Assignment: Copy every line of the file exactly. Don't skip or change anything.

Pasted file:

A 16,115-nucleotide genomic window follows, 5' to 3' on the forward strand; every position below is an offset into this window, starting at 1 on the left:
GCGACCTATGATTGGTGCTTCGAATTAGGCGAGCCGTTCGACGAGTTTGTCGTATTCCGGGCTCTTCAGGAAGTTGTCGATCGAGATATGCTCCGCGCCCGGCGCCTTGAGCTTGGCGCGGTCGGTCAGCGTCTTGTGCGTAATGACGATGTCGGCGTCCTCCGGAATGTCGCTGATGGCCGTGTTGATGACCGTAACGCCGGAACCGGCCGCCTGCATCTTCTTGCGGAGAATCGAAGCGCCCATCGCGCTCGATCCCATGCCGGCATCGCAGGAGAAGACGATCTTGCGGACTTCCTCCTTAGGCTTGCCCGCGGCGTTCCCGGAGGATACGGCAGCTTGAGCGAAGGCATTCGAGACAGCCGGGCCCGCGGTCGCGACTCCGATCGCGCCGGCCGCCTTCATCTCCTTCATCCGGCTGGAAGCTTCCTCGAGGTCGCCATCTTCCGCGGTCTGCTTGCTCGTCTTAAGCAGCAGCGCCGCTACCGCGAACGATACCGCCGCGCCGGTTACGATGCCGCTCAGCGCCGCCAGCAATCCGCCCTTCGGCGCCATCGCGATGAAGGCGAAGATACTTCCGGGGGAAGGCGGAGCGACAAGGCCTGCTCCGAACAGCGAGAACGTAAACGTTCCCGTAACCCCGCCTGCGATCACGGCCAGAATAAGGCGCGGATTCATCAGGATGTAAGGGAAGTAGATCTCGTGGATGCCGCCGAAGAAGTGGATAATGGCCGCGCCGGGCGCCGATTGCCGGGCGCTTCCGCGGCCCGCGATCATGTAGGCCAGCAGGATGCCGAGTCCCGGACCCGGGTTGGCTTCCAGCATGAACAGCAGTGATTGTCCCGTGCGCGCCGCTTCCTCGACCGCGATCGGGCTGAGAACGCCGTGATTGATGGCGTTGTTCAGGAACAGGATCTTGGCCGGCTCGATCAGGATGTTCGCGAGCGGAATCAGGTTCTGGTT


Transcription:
A 16,115-nucleotide genomic window follows, 5' to 3' on the forward strand; every position below is an offset into this window, starting at 1 on the left:
GCGACCTATGATTGGTGCTTCGAATTAGGCGAGCCGTTCGACGAGTTTGTCGTATTCCGGGCTCTTCAGGAAGTTGTCGATCGAGATATGCTCCGCGCCCGGCGCCTTGAGCTTGGCGCGGTCGGTCAGCGTCTTGTGCGTAATGACGATGTCGGCGTCCTCCGGAATGTCGCTGATGGCCGTGTTGATGACCGTAACGCCGGAACCGGCCGCCTGCATCTTCTTGCGGAGAATCGAAGCGCCCATCGCGCTCGATCCCATGCCGGCATCGCAGGAGAAGACGATCTTGCGGACTTCCTCCTTAGGCTTGCCCGCGGCGTTCCCGGAGGATACGGCAGCTTGAGCGAAGGCATTCGAGACAGCCGGGCCCGCGGTCGCGACTCCGATCGCGCCGGCCGCCTTCATCTCCTTCATCCGGCTGGAAGCTTCCTCGAGGTCGCCATCTTCCGCGGTCTGCTTGCTCGTCTTAAGCAGCAGCGCCGCTACCGCGAACGATACCGCCGCGCCGGTTACGATGCCGCTCAGCGCCGCCAGCAATCCGCCCTTCGGCGCCATCGCGATGAAGGCGAAGATACTTCCGGGGGAAGGCGGAGCGACAAGGCCTGCTCCGAACAGCGAGAACGTAAACGTTCCCGTAACCCCGCCTGCGATCACGGCCAGAATAAGGCGCGGATTCATCAGGATGTAAGGGAAGTAGATCTCGTGGATGCCGCCGAAGAAGTGGATAATGGCCGCGCCGGGCGCCGATTGCCGGGCGCTTCCGCGGCCCGCGATCATGTAGGCCAGCAGGATGCCGAGTCCCGGACCCGGGTTGGCTTCCAGCATGAACAGCAGTGATTGTCCCGTGCGCGCCGCTTCCTCGACCGCGATCGGGCTGAGAACGCCGTGATTGATGGCGTTGTTCAGGAACAGGATCTTGGCCGGCTCGATCAGGATGTTCGCGAGCGGAATCAGGTTCTGGTT